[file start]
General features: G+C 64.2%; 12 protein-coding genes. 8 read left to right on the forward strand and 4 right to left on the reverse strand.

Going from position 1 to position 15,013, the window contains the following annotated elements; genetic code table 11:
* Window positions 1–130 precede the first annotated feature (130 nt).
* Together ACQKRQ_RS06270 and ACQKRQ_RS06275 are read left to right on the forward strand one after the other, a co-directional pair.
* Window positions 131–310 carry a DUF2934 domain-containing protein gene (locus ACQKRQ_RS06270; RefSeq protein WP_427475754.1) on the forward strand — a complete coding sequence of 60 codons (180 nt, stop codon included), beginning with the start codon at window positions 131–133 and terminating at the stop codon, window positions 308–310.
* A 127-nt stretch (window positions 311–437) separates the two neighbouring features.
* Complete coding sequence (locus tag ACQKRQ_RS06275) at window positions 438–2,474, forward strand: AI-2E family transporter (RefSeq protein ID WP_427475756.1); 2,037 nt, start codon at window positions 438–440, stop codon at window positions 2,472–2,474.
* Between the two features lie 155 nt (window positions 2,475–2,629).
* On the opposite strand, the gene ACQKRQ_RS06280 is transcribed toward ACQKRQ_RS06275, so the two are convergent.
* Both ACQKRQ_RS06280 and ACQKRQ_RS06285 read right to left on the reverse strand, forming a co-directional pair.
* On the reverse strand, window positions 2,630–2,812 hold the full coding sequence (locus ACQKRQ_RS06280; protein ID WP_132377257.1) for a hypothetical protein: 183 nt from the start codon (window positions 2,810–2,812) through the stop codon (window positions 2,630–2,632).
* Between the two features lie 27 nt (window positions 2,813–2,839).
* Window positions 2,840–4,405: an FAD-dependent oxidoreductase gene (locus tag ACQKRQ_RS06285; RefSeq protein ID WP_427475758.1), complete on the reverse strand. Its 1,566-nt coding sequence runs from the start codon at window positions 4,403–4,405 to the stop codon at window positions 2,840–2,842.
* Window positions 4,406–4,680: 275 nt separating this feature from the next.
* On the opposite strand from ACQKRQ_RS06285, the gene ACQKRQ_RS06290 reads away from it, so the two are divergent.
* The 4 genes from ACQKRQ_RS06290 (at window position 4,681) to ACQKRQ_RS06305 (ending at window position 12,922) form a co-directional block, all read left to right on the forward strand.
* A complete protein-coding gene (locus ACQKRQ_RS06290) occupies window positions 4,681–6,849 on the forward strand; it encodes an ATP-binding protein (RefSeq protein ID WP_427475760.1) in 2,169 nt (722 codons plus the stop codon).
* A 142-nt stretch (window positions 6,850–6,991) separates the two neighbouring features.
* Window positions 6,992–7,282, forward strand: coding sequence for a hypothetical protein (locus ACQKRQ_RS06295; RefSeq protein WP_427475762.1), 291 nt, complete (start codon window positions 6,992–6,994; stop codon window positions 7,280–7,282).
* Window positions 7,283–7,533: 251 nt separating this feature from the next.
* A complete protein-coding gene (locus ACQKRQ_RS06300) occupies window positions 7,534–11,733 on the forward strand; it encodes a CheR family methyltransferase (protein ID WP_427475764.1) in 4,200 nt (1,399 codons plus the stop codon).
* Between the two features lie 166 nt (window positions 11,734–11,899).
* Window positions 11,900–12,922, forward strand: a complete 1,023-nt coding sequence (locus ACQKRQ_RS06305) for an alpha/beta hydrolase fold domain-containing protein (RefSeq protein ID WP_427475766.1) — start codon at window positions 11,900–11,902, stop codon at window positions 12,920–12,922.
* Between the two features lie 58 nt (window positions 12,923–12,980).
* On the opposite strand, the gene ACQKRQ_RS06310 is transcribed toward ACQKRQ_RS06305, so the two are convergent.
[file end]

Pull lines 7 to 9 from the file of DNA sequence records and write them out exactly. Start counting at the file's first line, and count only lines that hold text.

* Complete coding sequence (locus tag ACQKRQ_RS06275) at window positions 438–2,474, forward strand: AI-2E family transporter (RefSeq protein ID WP_427475756.1); 2,037 nt, start codon at window positions 438–440, stop codon at window positions 2,472–2,474.
* Between the two features lie 155 nt (window positions 2,475–2,629).
* On the opposite strand, the gene ACQKRQ_RS06280 is transcribed toward ACQKRQ_RS06275, so the two are convergent.